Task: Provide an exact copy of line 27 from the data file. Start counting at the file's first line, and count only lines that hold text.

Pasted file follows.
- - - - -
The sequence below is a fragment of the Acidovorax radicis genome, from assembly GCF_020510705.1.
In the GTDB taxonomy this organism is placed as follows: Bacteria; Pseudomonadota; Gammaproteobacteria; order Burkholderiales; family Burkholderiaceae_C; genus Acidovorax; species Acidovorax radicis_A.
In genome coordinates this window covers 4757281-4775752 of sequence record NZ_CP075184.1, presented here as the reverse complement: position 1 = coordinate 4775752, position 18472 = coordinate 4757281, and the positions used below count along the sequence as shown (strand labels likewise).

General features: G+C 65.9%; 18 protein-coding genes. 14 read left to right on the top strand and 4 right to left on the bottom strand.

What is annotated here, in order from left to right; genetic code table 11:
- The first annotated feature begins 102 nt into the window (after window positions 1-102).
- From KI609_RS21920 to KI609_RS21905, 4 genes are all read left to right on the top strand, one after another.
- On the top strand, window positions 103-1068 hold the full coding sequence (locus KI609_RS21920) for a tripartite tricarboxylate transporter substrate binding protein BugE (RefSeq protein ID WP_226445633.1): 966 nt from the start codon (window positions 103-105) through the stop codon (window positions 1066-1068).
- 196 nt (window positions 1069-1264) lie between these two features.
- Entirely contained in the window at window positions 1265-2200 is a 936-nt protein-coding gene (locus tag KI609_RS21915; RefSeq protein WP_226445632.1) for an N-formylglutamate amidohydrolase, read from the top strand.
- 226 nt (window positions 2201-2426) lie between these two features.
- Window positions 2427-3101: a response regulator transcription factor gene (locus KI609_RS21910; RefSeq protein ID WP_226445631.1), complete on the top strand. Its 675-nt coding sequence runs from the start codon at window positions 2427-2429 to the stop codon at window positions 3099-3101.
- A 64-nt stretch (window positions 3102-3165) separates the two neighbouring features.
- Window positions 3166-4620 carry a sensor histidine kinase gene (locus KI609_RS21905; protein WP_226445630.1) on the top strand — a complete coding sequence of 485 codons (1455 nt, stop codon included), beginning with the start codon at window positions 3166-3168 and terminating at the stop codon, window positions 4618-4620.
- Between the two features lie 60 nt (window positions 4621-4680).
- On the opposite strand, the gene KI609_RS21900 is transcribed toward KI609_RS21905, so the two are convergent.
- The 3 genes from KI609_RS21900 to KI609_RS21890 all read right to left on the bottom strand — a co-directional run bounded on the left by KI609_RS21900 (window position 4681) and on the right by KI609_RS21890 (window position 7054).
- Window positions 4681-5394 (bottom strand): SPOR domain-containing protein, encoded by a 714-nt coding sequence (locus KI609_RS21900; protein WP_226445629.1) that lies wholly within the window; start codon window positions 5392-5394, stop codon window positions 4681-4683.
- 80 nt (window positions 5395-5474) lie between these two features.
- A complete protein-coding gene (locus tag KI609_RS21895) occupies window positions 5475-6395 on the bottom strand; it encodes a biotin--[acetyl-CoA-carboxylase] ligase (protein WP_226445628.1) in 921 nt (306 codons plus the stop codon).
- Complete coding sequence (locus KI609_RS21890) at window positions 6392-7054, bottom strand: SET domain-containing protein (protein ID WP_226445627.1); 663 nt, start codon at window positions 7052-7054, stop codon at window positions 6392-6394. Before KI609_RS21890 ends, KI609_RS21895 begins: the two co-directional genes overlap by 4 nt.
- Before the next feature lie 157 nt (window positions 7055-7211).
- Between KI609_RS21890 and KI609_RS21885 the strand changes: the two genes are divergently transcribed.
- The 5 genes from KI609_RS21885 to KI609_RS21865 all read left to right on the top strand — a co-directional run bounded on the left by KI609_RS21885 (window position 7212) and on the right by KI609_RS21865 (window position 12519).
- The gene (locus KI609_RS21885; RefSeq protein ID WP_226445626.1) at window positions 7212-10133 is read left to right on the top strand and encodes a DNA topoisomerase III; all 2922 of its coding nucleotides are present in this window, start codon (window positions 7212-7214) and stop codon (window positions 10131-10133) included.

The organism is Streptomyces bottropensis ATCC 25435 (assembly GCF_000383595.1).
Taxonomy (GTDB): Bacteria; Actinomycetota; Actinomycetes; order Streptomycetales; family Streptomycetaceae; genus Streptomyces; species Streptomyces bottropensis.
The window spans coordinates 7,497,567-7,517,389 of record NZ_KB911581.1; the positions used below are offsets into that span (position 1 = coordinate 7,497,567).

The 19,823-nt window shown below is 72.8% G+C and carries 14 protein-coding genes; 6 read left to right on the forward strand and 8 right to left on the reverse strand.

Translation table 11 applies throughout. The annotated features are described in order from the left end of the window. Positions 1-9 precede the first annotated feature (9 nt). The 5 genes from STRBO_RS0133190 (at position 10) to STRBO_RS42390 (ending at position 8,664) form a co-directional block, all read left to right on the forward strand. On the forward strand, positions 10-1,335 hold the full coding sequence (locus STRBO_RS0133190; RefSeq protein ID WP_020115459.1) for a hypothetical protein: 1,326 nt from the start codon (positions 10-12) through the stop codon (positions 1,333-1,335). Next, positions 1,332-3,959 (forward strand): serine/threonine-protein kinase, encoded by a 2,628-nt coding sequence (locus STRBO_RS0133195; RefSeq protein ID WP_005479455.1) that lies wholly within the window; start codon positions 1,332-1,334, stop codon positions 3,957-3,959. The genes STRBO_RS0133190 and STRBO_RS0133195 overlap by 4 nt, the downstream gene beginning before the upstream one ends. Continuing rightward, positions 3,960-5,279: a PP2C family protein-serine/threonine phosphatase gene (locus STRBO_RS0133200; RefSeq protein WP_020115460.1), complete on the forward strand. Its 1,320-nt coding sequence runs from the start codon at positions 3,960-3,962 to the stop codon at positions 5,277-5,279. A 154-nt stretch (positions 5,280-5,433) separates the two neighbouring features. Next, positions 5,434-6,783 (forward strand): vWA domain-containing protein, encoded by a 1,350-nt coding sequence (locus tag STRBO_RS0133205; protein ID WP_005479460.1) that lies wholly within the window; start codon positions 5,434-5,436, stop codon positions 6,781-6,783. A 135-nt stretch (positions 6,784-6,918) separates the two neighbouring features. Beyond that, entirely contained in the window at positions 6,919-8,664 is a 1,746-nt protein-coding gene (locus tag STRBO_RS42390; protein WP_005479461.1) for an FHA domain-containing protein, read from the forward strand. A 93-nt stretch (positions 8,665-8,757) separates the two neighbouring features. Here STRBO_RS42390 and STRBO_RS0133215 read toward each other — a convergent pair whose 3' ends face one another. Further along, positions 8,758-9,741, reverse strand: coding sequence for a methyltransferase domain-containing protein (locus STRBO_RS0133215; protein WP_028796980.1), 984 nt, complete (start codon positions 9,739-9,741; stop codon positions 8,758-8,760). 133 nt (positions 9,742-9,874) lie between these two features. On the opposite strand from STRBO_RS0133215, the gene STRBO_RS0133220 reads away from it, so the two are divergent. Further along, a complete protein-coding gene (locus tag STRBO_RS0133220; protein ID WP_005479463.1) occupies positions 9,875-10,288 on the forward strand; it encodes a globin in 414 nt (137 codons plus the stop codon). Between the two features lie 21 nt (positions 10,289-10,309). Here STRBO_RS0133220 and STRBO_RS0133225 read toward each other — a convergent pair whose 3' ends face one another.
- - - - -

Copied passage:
Taxonomy (GTDB): Bacteria; Actinomycetota; Actinomycetes; order Streptomycetales; family Streptomycetaceae; genus Streptomyces; species Streptomyces bottropensis.